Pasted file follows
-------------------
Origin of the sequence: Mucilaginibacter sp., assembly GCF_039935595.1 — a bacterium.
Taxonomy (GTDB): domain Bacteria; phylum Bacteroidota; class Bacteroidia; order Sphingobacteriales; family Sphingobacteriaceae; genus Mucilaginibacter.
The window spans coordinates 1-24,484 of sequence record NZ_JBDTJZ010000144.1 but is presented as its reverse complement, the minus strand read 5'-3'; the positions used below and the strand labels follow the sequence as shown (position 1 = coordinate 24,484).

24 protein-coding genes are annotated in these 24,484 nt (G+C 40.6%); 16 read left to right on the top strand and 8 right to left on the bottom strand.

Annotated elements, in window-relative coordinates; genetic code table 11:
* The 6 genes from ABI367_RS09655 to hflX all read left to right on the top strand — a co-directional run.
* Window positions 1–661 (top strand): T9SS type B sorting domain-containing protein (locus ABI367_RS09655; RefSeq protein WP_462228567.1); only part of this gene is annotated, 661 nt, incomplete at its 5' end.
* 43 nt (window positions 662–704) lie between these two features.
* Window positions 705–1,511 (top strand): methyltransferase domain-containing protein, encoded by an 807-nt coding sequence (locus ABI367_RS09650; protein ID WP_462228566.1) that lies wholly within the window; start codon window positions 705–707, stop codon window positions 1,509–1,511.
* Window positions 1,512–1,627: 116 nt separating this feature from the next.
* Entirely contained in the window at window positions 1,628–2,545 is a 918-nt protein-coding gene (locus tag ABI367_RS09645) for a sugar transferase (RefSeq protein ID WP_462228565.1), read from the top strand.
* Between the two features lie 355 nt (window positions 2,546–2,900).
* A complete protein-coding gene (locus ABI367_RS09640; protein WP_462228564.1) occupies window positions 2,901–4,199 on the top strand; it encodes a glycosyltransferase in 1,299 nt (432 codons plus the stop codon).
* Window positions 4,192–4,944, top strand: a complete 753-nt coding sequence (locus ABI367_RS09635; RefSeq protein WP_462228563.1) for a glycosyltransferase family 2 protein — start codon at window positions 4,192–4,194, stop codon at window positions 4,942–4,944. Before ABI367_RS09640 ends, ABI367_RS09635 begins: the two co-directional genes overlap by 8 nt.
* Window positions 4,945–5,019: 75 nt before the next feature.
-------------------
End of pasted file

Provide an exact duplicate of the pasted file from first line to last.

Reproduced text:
Origin of the sequence: Mucilaginibacter sp., assembly GCF_039935595.1 — a bacterium.
Taxonomy (GTDB): domain Bacteria; phylum Bacteroidota; class Bacteroidia; order Sphingobacteriales; family Sphingobacteriaceae; genus Mucilaginibacter.
The window spans coordinates 1-24,484 of sequence record NZ_JBDTJZ010000144.1 but is presented as its reverse complement, the minus strand read 5'-3'; the positions used below and the strand labels follow the sequence as shown (position 1 = coordinate 24,484).

24 protein-coding genes are annotated in these 24,484 nt (G+C 40.6%); 16 read left to right on the top strand and 8 right to left on the bottom strand.

Annotated elements, in window-relative coordinates; genetic code table 11:
* The 6 genes from ABI367_RS09655 to hflX all read left to right on the top strand — a co-directional run.
* Window positions 1–661 (top strand): T9SS type B sorting domain-containing protein (locus ABI367_RS09655; RefSeq protein WP_462228567.1); only part of this gene is annotated, 661 nt, incomplete at its 5' end.
* 43 nt (window positions 662–704) lie between these two features.
* Window positions 705–1,511 (top strand): methyltransferase domain-containing protein, encoded by an 807-nt coding sequence (locus ABI367_RS09650; protein ID WP_462228566.1) that lies wholly within the window; start codon window positions 705–707, stop codon window positions 1,509–1,511.
* Window positions 1,512–1,627: 116 nt separating this feature from the next.
* Entirely contained in the window at window positions 1,628–2,545 is a 918-nt protein-coding gene (locus tag ABI367_RS09645) for a sugar transferase (RefSeq protein ID WP_462228565.1), read from the top strand.
* Between the two features lie 355 nt (window positions 2,546–2,900).
* A complete protein-coding gene (locus ABI367_RS09640; protein WP_462228564.1) occupies window positions 2,901–4,199 on the top strand; it encodes a glycosyltransferase in 1,299 nt (432 codons plus the stop codon).
* Window positions 4,192–4,944, top strand: a complete 753-nt coding sequence (locus ABI367_RS09635; RefSeq protein WP_462228563.1) for a glycosyltransferase family 2 protein — start codon at window positions 4,192–4,194, stop codon at window positions 4,942–4,944. Before ABI367_RS09640 ends, ABI367_RS09635 begins: the two co-directional genes overlap by 8 nt.
* Window positions 4,945–5,019: 75 nt before the next feature.